Just as today I snicker at my teenage passion for Dead Can Dance which I can no longer appreciate without addling, I also weep and access ecstasy while listening to Video Killed the Radio Star, a song I think I've always known, perhaps my favorite song of all time, a tune I listen to constantly, and certainly the work I use to reorient myself when I begin to get unproductively grumpy about the pop music machine. The Lisa Gerrard/Hans Zimmer connection is too much for me-- it's where the snake's jaws wrap around its own tail, the key to the infinite. John Francis Dooley, the scapegoat has run: all our sins are disowned, and now it's time for you to take off thy mask and cross the rubicon. If you and I were one within the eyes of our designs, it would still not change the fact of our leaving.


From the UW Archives:
A Break Through

Circa 1980: students unfurl during spring-like weather on the Memorial Union Terrace with Lake Mendota still frozen. The flesh of those pictured still radiates from this image-- emanating the glorious expansions (erotic, psychological, agricultural, sartorial, intellectual, physical) of spring. The punctum-- if not the focus-- of this image is surely the headless fellow's cocked ass. I may be, in Kenny's words, Winter's Great Champion, but I still celebrate its end.

Toni Basil's Mickey is about the torment of the hetero girl falling for her male homo pal-- an anguish to which both parties contribute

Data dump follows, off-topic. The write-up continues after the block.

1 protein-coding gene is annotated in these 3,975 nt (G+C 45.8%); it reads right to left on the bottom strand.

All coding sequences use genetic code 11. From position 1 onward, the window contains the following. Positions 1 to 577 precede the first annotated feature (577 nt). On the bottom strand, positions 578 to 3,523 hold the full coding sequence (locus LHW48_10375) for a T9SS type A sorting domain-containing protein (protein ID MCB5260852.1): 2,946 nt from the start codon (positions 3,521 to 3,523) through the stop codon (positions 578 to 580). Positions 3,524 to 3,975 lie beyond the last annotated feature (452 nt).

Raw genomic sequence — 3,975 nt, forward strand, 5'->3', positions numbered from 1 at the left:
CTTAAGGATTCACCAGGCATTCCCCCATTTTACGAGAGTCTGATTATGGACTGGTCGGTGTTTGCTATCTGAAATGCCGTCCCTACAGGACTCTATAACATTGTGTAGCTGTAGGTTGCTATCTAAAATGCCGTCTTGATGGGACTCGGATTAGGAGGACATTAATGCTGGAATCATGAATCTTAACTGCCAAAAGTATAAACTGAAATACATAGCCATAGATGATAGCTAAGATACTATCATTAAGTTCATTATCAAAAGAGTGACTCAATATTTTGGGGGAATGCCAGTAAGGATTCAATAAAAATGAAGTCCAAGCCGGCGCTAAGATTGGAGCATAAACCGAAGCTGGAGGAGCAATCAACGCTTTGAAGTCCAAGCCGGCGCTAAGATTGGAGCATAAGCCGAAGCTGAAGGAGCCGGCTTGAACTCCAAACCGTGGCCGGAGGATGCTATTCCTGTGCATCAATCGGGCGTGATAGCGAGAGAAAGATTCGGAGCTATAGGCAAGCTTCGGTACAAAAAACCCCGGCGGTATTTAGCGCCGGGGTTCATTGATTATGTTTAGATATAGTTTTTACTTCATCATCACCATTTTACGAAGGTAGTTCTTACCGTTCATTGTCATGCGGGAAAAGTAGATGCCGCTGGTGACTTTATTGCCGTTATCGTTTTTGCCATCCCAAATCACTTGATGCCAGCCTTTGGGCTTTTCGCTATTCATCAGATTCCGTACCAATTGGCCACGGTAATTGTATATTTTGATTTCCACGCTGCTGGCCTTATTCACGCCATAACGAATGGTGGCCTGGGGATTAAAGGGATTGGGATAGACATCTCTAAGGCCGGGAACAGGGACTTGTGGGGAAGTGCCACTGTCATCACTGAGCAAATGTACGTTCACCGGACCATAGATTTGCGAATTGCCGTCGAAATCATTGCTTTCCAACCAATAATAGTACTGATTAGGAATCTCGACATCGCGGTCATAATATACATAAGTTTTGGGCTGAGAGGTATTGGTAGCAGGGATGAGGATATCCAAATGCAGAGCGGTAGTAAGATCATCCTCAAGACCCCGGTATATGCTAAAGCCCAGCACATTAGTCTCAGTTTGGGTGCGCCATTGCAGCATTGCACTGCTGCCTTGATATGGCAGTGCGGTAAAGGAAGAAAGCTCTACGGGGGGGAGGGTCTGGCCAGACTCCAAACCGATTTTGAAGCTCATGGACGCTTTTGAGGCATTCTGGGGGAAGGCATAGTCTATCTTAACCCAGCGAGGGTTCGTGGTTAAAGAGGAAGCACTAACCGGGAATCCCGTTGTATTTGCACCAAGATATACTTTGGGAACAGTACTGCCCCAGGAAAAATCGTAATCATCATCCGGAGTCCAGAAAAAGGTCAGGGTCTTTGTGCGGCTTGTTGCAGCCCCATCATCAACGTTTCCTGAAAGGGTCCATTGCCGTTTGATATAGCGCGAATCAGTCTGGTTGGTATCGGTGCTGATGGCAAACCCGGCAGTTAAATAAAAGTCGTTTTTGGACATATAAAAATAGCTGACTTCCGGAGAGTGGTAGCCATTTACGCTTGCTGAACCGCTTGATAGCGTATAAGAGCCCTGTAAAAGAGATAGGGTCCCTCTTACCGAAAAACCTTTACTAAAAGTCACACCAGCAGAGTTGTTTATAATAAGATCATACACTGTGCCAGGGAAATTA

1. On Gay Male Incomprehension:
"What a pity
You don't understand:
You take me by the heart
When you take me by the hand."

2. On Friends Flirting/On Gay Male Insensitivity:
"You've been around all night,
And that's a little long.
You think you've got the right,
But I think you've got it wrong."

3. On the Straight Female's Delusion-- Her Belief She Can Comply:
"Anyway you want to do it,
I'll take it like a man."
[This is really the key to my reading.]

4. On the Straight Female's Delusion that Secrecy Can Short-Circuit Gay Sexual Identity:
"Now when you take me by the hooves,
Who's ever gonna know"

4. On the Fag Hag's loneliness:
"Ev'ry night you still
Leave me alone, Mickey"


I'm coordinating this conference. Things are nuts. More blogging as soon as everything cools down.




A continuation of my response to comments on the 3/2/08 SoD/GoA post.


It's Alive (1974)

It's Alive has one of the most beautiful, captivating credit sequences I've ever seen.

It's Alive has brilliant music by Bernard Herrmann.

It's Alive includes this frame with a sentiment I sometimes radiate: "Stop Children."

It's Alive poses questions that I find intriguing-- questions about what it means to give birth to a murderer, the plausibility of a murderer who is also an innocent, etc.



He was like, "Just do a google search for 'Amy Winehouse barefoot.'"

I was like, "How do you spell Winehouse?"

He was like, "Like wine-house-- like it sounds."

I was like, "Is that with an H?"

He was like, "Yeah, like it sounds, h-a-u-s."